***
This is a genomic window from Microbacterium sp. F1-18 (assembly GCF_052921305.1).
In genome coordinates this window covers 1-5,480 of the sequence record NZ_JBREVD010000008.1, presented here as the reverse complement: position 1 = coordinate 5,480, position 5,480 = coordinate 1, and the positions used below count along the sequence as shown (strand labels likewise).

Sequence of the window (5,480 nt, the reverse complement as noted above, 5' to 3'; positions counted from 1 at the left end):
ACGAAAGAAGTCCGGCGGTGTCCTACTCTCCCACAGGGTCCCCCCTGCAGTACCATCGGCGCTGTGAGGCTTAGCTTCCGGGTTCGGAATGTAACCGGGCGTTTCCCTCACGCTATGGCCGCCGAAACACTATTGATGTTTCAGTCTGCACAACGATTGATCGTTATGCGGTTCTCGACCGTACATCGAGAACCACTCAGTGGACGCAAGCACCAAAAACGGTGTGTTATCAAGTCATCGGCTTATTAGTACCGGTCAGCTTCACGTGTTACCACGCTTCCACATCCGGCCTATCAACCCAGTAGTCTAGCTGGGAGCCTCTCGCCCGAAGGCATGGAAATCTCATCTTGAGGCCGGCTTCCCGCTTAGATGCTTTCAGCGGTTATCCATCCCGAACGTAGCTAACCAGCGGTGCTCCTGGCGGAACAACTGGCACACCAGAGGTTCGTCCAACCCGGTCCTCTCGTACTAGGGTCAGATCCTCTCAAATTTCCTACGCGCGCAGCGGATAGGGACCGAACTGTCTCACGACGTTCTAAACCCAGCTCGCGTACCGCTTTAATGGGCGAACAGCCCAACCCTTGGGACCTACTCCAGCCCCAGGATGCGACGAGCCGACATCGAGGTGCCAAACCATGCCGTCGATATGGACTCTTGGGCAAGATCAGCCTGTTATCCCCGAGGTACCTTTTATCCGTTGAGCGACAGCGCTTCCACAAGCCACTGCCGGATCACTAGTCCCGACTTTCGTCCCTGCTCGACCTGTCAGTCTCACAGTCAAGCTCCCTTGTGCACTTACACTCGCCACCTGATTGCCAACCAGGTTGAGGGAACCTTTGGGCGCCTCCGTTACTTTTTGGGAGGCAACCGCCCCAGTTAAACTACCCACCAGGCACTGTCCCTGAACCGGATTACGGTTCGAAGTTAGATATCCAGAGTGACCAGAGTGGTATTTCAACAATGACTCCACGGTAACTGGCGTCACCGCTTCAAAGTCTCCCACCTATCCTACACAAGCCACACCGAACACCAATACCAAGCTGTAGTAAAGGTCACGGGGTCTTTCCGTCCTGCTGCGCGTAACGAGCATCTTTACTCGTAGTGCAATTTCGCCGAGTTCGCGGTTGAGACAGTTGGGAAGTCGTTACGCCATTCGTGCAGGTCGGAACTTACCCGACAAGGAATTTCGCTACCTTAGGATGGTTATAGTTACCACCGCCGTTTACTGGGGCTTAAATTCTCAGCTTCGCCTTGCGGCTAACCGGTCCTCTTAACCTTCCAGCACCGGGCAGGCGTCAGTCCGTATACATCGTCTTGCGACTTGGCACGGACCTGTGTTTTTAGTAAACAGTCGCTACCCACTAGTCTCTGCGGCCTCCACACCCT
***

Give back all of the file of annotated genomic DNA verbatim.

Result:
This is a genomic window from Microbacterium sp. F1-18 (assembly GCF_052921305.1).
In genome coordinates this window covers 1-5,480 of the sequence record NZ_JBREVD010000008.1, presented here as the reverse complement: position 1 = coordinate 5,480, position 5,480 = coordinate 1, and the positions used below count along the sequence as shown (strand labels likewise).

Sequence of the window (5,480 nt, the reverse complement as noted above, 5' to 3'; positions counted from 1 at the left end):
ACGAAAGAAGTCCGGCGGTGTCCTACTCTCCCACAGGGTCCCCCCTGCAGTACCATCGGCGCTGTGAGGCTTAGCTTCCGGGTTCGGAATGTAACCGGGCGTTTCCCTCACGCTATGGCCGCCGAAACACTATTGATGTTTCAGTCTGCACAACGATTGATCGTTATGCGGTTCTCGACCGTACATCGAGAACCACTCAGTGGACGCAAGCACCAAAAACGGTGTGTTATCAAGTCATCGGCTTATTAGTACCGGTCAGCTTCACGTGTTACCACGCTTCCACATCCGGCCTATCAACCCAGTAGTCTAGCTGGGAGCCTCTCGCCCGAAGGCATGGAAATCTCATCTTGAGGCCGGCTTCCCGCTTAGATGCTTTCAGCGGTTATCCATCCCGAACGTAGCTAACCAGCGGTGCTCCTGGCGGAACAACTGGCACACCAGAGGTTCGTCCAACCCGGTCCTCTCGTACTAGGGTCAGATCCTCTCAAATTTCCTACGCGCGCAGCGGATAGGGACCGAACTGTCTCACGACGTTCTAAACCCAGCTCGCGTACCGCTTTAATGGGCGAACAGCCCAACCCTTGGGACCTACTCCAGCCCCAGGATGCGACGAGCCGACATCGAGGTGCCAAACCATGCCGTCGATATGGACTCTTGGGCAAGATCAGCCTGTTATCCCCGAGGTACCTTTTATCCGTTGAGCGACAGCGCTTCCACAAGCCACTGCCGGATCACTAGTCCCGACTTTCGTCCCTGCTCGACCTGTCAGTCTCACAGTCAAGCTCCCTTGTGCACTTACACTCGCCACCTGATTGCCAACCAGGTTGAGGGAACCTTTGGGCGCCTCCGTTACTTTTTGGGAGGCAACCGCCCCAGTTAAACTACCCACCAGGCACTGTCCCTGAACCGGATTACGGTTCGAAGTTAGATATCCAGAGTGACCAGAGTGGTATTTCAACAATGACTCCACGGTAACTGGCGTCACCGCTTCAAAGTCTCCCACCTATCCTACACAAGCCACACCGAACACCAATACCAAGCTGTAGTAAAGGTCACGGGGTCTTTCCGTCCTGCTGCGCGTAACGAGCATCTTTACTCGTAGTGCAATTTCGCCGAGTTCGCGGTTGAGACAGTTGGGAAGTCGTTACGCCATTCGTGCAGGTCGGAACTTACCCGACAAGGAATTTCGCTACCTTAGGATGGTTATAGTTACCACCGCCGTTTACTGGGGCTTAAATTCTCAGCTTCGCCTTGCGGCTAACCGGTCCTCTTAACCTTCCAGCACCGGGCAGGCGTCAGTCCGTATACATCGTCTTGCGACTTGGCACGGACCTGTGTTTTTAGTAAACAGTCGCTACCCACTAGTCTCTGCGGCCTCCACACCCT